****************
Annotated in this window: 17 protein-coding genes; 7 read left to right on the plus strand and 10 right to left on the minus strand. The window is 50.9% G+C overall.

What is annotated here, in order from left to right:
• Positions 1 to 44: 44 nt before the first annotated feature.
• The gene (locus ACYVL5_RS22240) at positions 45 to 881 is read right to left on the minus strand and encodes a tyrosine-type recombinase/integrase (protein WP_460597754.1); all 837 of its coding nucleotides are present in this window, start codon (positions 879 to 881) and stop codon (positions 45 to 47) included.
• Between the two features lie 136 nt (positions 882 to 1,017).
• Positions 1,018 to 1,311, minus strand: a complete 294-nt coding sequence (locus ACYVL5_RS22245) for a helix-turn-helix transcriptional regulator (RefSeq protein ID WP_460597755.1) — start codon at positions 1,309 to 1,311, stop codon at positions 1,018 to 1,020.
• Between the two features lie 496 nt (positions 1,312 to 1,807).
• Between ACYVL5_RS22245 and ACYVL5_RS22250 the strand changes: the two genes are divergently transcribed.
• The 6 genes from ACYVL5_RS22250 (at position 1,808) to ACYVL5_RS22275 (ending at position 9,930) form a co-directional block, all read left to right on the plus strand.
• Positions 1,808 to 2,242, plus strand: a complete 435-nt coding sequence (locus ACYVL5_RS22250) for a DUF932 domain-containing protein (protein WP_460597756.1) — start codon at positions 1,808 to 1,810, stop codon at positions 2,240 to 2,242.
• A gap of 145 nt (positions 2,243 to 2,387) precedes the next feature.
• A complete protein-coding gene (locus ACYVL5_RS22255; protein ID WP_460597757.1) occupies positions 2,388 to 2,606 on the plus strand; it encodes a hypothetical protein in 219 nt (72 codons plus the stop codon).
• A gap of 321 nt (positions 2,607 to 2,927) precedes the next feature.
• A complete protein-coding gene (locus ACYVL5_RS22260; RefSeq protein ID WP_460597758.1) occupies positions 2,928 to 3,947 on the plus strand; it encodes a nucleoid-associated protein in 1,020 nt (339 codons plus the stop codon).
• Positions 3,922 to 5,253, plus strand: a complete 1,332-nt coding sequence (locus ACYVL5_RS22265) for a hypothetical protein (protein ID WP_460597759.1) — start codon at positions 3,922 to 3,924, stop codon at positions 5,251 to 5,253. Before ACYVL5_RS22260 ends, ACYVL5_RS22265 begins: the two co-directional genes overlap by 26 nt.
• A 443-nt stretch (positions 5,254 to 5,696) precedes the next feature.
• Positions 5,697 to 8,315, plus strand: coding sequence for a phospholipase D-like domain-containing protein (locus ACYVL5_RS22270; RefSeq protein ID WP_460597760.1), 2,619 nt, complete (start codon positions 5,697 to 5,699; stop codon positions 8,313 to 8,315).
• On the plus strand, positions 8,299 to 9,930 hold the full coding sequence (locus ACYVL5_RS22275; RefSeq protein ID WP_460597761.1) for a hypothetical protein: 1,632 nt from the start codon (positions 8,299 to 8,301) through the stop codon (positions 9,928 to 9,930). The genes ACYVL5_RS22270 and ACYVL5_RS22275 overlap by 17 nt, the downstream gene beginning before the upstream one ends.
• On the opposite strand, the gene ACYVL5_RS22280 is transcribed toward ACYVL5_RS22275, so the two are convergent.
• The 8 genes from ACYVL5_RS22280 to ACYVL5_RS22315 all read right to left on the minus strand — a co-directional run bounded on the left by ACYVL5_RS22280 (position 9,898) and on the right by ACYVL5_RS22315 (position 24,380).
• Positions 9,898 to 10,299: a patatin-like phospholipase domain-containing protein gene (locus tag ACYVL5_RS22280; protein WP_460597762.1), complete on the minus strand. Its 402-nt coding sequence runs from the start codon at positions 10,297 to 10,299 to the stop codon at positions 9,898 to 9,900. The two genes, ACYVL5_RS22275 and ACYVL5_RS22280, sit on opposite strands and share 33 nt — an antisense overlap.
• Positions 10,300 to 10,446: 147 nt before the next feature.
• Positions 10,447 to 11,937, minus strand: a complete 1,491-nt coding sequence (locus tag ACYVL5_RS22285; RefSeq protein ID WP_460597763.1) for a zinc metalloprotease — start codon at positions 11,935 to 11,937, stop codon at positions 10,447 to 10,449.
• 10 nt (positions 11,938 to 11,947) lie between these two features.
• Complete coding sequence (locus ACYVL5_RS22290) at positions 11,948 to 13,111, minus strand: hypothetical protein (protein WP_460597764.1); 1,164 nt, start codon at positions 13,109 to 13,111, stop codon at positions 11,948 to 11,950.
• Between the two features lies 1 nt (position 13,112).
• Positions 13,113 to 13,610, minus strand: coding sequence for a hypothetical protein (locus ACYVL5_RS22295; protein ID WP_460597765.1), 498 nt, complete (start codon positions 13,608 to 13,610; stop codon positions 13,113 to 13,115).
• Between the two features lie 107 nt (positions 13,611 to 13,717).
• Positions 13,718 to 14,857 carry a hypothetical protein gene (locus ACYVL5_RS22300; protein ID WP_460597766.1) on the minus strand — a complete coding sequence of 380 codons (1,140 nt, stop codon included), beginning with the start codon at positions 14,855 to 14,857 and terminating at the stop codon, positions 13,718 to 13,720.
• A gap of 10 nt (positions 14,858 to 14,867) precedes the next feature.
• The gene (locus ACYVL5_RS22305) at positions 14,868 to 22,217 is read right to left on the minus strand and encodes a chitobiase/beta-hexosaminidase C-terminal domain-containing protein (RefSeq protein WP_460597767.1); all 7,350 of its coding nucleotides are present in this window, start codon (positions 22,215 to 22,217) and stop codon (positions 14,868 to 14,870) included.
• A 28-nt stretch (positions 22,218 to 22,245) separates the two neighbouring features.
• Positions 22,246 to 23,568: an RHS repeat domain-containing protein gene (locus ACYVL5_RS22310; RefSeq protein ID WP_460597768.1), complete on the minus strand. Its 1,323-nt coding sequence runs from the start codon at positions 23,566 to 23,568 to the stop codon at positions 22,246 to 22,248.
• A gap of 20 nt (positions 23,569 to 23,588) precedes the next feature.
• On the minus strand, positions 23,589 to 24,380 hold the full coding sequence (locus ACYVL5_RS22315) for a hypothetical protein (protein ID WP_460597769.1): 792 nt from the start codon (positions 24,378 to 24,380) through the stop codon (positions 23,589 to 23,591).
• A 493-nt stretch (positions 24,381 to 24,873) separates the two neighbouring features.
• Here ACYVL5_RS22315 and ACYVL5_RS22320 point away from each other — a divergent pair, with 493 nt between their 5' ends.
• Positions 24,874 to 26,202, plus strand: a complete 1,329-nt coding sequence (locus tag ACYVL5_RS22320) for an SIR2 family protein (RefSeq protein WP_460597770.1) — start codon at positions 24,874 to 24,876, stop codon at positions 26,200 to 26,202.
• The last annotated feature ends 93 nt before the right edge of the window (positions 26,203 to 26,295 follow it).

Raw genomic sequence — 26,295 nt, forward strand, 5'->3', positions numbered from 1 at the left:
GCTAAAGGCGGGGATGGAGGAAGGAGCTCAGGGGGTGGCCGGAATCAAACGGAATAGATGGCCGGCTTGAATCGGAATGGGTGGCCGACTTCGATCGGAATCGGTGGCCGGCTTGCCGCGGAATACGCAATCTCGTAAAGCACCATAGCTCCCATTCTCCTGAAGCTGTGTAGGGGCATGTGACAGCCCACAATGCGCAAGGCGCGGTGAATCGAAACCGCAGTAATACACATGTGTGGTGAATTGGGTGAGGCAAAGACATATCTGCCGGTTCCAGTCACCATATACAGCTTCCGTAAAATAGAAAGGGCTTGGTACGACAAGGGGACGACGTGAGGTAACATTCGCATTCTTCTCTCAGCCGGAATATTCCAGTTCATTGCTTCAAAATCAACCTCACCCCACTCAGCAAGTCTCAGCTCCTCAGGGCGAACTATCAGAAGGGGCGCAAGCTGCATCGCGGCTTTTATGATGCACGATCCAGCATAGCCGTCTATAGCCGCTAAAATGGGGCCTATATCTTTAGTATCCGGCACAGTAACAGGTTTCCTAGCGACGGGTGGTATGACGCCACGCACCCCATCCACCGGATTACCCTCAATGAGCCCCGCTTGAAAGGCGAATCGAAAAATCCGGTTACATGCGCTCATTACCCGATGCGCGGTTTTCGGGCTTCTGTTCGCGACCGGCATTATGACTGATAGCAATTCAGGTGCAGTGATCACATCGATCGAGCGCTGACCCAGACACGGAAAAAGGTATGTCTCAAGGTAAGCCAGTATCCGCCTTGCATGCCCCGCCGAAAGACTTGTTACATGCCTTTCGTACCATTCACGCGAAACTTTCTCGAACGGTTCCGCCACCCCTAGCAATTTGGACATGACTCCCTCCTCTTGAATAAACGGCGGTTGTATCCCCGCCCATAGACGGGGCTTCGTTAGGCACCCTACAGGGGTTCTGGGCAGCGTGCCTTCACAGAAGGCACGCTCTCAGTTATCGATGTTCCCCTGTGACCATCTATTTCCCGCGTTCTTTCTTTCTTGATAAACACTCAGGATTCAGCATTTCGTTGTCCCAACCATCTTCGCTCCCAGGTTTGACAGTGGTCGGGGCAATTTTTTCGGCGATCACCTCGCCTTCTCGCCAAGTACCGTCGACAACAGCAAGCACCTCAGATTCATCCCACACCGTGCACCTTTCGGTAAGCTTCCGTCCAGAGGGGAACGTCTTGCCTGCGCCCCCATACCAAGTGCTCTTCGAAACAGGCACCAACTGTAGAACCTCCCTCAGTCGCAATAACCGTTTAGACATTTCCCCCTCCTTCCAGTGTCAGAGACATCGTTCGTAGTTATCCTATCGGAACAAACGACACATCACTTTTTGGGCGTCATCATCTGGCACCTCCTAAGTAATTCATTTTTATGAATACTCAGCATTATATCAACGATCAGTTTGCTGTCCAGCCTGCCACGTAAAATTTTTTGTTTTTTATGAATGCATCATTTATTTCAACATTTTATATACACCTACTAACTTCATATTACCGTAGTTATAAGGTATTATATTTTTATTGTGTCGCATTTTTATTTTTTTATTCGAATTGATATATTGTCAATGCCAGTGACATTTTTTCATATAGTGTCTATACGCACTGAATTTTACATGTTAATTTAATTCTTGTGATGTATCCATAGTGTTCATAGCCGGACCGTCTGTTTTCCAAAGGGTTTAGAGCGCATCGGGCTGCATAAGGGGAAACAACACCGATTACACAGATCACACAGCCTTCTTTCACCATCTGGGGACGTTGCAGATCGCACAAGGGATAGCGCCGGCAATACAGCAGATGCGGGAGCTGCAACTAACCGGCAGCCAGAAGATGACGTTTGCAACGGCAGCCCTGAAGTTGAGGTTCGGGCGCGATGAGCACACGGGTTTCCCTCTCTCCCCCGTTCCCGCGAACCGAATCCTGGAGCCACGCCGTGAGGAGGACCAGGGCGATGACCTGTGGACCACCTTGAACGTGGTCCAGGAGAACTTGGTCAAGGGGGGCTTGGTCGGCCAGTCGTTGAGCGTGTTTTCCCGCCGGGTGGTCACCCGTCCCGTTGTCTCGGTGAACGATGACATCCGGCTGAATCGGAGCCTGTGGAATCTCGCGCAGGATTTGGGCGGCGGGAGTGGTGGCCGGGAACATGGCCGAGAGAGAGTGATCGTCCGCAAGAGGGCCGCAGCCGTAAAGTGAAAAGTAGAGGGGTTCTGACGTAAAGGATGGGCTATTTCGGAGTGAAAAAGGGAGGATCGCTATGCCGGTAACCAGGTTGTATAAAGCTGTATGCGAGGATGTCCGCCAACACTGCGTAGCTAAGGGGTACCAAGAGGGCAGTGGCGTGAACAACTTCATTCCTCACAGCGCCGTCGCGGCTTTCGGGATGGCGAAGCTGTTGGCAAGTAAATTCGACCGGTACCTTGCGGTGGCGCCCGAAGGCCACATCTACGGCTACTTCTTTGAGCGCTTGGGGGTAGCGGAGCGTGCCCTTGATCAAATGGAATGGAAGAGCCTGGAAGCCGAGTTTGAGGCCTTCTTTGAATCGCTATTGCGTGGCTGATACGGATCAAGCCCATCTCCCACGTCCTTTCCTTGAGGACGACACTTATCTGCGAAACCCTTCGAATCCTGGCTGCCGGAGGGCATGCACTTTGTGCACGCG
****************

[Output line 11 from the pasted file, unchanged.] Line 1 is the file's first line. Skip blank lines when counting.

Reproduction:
• A gap of 145 nt (positions 2,243 to 2,387) precedes the next feature.